My son’s birthday was last week. The youngest in our little five-member family, Aiden, is now five. The past week has flown by so fast. The five years have flown by so fast.
Sometimes I wish that I had made note of every special moment. Somehow recorded it or remembered it. They go by so fast and too often pass into that place that seems almost oblivion (but perhaps is kept somewhere … somehow … by Someone).
But I remember a few, and they bring a smile to my face when I think of them.
My son running up to me as I got out of the car last Tuesday – his birthday. “Mom, mom!” His excited shout, his joyful face.
“What?” Waiting to hear what interesting thing he’d been doing with daddy while I was at college.
“I’m five years old now!” he exclaims wrapping his little arms around my waist and squeezing tight. I know he’s five. I’ve been helping him count down the days for the past month or so every time he’s asked, “How many days is it until my birthday?”
Kind of like I did five years ago waiting for him to arrive on the scene, which he did after only five hours of labor. As with everything else in my little boy’s life and schedule, I guess he didn’t want it to last too long because he gets bored quickly. I can picture him in my tummy. Okay, enough of those squeezy contraction things. Let’s get this show on the road. I definitely didn’t mind him hurrying things along that time.
Another snapshot highlight of the past week occurred a couple nights ago. It was past “lights out” time. And the boys still had the lights on. I peeked into the room, ready to help them turn off the light and get into bed (little boys seem to forget sometimes). And Aiden was sitting next to his big brother, Allen, my seven year old who would opt for drawing over reading any day. But he sat next to Aiden and read him every page of a storybook. I kept the light on for a few more minutes.
Then there was Saturday, when we celebrated Aiden’s birthday. I’m always nervous about parties, especially hosting them. As simple as I usually keep them, there is always the unknowable factor of children; who knows when and how hurt feelings or frustration will develop, and why it seems to increase exponentially with each kid added to the mix? Although there were a couple huffy moments and a squabble or two on the side, for the most part the kids got along great and had a blast. I think the big kids (aka adults) had fun too.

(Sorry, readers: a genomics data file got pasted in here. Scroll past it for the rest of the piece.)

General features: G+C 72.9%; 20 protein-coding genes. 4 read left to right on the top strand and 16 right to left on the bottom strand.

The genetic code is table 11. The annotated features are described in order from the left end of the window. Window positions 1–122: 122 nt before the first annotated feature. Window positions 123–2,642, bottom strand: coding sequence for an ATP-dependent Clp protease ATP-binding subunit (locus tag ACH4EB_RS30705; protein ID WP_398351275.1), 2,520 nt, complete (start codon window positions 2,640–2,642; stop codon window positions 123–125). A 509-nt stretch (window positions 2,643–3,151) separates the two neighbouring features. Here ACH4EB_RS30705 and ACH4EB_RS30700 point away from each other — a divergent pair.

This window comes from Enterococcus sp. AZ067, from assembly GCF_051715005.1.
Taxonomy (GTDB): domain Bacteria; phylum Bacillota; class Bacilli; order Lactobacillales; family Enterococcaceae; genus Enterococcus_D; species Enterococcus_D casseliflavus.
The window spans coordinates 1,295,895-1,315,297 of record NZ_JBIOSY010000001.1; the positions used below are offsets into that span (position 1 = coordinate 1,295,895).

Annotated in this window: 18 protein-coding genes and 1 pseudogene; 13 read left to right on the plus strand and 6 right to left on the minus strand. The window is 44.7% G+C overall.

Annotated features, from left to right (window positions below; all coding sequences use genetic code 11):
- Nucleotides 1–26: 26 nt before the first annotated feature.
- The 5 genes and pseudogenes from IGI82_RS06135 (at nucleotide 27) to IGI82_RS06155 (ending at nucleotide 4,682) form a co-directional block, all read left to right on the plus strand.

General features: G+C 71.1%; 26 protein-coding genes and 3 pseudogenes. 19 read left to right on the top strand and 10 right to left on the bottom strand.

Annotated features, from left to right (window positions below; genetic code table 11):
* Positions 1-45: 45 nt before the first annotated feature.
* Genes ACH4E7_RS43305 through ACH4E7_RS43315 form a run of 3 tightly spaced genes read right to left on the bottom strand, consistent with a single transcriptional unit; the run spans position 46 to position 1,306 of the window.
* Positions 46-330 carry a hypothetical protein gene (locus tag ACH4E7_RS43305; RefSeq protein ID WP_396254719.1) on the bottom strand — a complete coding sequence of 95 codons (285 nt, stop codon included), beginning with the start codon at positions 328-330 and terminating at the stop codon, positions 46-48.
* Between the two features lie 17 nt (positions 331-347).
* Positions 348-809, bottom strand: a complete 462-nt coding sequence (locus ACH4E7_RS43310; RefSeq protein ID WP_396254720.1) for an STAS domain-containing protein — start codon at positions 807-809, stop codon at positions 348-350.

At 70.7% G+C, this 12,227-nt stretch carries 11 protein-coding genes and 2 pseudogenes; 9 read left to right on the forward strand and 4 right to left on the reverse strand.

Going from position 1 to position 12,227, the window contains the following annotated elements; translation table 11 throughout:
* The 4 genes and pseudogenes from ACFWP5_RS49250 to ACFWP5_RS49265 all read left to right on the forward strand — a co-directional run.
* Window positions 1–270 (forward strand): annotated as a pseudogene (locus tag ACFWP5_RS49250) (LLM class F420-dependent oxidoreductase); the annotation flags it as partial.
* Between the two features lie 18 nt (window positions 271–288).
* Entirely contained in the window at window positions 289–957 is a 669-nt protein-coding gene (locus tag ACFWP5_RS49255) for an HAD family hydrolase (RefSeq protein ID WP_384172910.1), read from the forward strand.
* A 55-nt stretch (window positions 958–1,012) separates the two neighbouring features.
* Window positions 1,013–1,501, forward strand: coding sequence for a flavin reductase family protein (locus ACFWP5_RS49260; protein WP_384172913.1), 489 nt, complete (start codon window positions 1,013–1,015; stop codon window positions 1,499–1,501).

And the next evening, Aiden handing his new Hot Wheels hovercraft and tow truck to his little cousin, telling her, “You can keep this with you for the night.” I had to do a double take. Did my son just share his new birthday toy with someone else? Maybe those repeated pep talks about the joy of sharing (that I and my husband have been giving him half of his life) are finally getting through!
Every smile is a highlight. Every hug. Every question that exposes a mind thinking and feeling and growing. Yes, the challenging moments definitely exist and at times can seem like all there is. But I guess it depends on what we, as parents, focus on. Perhaps seeing my son turning five and growing up so fast has caused me to try to focus more on the good, the brighter points, during the past week.
But if so, I hope to make it somewhat of a habit.
What methods work for you in recording the high points of parenting? (One friend of mine posts all her fun parenting highlights on Facebook and that’s her way of keeping a record.) Do you have any tips on focusing on “the brighter points” of parenting and keeping a positive perspective in spite of the tougher moments of being a mother or father? Would love to hear from you in the comments below or on our Facebook page!
On my 22nd birthday, I was 8 1/2 months pregnant, huge, not sure how ready I was to become a mother. Two weeks later, Jessica was born, and my life was never the same again.
On my 24th birthday, I had a nine-day-old son in my arms when my friends sang “Happy Birthday.” Allen had actually been due on my birthday, but came early. Thoughtful as always, I supposed he didn’t want me to miss my own party by being in labor.
On my 26th birthday, I had recently discovered I was pregnant with baby number three. Aiden arrived on March 25th, at 4:55 in the morning, and has loved waking us up early ever since.
It’s my 31st birthday today, my ninth birthday as a mother, and although it might not be as “auspicious” a number as ten, I wanted to share nine things I’ve learned about parenting, nine lessons that motherhood has taught me.
1. I’ll never be a perfect mom.
When I was little I loved the movie Milo and Otis, about an orange kitten who got lost and his best friend, the pug-nosed puppy, that searched until he found him. The movie begins in the hayloft, where Milo, the kitten, is just born. The narrator states that the mother kitten, who just had her first litter, vowed she would never raise her voice or lose her temper. Ten seconds later, she is shouting at Milo, who is already heading toward the edge of the hayloft.
Kids aren’t static creations. They are dynamic (sometimes very dynamic) — always thinking, moving, changing, learning, and growing. And so are we, as parents.